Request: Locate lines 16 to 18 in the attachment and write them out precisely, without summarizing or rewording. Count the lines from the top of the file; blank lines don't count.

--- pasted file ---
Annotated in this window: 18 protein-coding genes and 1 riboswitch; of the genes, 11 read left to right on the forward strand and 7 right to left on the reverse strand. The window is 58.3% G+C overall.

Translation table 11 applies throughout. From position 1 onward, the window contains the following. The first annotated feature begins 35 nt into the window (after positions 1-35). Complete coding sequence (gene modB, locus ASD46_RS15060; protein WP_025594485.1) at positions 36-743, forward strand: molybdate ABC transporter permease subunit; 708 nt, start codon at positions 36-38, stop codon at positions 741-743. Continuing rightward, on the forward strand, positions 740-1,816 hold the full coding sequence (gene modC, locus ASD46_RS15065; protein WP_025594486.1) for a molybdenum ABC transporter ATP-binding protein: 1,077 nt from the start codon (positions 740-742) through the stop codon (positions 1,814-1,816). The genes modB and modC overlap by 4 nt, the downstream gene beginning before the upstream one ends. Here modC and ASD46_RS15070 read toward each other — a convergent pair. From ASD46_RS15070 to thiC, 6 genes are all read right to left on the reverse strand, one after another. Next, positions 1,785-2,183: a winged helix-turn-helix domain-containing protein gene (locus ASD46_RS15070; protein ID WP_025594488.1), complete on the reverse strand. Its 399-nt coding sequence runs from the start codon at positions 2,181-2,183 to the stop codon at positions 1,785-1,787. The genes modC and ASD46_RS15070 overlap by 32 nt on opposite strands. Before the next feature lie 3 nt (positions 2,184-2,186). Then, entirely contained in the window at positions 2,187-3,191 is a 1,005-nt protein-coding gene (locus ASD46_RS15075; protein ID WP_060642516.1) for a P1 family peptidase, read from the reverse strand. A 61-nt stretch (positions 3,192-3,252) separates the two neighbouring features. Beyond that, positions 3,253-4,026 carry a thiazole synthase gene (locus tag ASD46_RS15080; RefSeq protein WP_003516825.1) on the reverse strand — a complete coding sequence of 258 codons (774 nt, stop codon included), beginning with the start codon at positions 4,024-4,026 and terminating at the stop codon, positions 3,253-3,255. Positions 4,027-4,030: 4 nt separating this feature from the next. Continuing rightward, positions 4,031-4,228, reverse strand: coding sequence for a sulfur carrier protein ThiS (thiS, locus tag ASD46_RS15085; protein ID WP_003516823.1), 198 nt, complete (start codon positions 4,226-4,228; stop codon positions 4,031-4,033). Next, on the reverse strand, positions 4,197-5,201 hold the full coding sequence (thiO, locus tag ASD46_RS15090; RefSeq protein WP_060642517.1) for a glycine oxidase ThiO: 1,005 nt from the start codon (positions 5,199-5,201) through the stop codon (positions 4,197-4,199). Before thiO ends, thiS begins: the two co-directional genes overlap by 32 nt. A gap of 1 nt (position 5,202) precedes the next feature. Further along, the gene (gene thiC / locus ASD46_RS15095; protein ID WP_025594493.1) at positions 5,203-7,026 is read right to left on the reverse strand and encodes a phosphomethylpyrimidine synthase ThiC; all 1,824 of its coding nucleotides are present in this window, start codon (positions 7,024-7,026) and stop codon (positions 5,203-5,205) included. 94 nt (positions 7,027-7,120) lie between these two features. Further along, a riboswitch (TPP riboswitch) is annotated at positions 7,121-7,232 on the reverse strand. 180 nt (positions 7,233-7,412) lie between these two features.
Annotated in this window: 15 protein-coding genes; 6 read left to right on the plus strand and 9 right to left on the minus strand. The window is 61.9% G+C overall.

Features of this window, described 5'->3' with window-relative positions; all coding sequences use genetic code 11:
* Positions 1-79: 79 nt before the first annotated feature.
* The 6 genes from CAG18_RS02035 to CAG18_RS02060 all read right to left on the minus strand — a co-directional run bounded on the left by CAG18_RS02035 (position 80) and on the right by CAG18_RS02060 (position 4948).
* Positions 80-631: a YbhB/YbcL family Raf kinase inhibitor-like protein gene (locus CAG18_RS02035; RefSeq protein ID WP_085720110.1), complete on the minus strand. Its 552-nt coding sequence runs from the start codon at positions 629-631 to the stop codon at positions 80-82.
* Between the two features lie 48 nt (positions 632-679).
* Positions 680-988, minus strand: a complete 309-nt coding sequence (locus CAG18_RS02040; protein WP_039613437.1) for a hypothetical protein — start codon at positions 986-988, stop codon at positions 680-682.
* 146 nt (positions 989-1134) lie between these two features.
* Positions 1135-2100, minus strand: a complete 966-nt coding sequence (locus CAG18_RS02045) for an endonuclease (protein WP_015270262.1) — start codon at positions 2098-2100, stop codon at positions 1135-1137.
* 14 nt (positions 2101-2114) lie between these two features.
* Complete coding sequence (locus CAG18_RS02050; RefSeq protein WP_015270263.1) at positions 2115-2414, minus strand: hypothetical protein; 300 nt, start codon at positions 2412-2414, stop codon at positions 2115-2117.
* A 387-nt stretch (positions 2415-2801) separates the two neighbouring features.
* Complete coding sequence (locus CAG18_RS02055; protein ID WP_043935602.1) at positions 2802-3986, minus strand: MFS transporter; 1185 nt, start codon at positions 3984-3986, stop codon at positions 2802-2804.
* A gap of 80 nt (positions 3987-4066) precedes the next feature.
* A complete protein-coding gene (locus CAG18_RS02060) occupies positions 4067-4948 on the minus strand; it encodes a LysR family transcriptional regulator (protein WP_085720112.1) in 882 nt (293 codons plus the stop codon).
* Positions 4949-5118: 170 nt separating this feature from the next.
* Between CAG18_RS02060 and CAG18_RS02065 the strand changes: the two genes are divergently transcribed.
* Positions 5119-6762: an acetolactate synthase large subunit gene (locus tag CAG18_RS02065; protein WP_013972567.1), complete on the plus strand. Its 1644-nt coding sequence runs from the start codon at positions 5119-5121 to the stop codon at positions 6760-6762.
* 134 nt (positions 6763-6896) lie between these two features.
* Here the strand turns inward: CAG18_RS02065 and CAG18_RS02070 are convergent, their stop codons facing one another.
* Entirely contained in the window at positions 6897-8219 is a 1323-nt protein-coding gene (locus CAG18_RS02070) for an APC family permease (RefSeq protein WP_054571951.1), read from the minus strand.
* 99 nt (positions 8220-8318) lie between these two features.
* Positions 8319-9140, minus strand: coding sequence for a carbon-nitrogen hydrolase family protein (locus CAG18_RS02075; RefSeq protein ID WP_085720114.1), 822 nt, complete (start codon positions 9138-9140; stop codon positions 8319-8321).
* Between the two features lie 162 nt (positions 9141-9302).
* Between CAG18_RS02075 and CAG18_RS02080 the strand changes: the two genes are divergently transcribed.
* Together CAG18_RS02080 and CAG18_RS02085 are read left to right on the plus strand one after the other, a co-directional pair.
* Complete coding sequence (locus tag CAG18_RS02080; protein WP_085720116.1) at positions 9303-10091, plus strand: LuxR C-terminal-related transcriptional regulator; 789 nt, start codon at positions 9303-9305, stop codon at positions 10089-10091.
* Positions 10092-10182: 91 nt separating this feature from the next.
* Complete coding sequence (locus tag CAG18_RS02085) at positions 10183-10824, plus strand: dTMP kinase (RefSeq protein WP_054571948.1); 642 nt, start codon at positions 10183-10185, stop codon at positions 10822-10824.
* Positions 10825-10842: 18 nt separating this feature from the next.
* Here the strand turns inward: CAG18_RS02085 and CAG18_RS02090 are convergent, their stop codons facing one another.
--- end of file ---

* A gap of 80 nt (positions 3987-4066) precedes the next feature.
* A complete protein-coding gene (locus CAG18_RS02060) occupies positions 4067-4948 on the minus strand; it encodes a LysR family transcriptional regulator (protein WP_085720112.1) in 882 nt (293 codons plus the stop codon).
* Positions 4949-5118: 170 nt separating this feature from the next.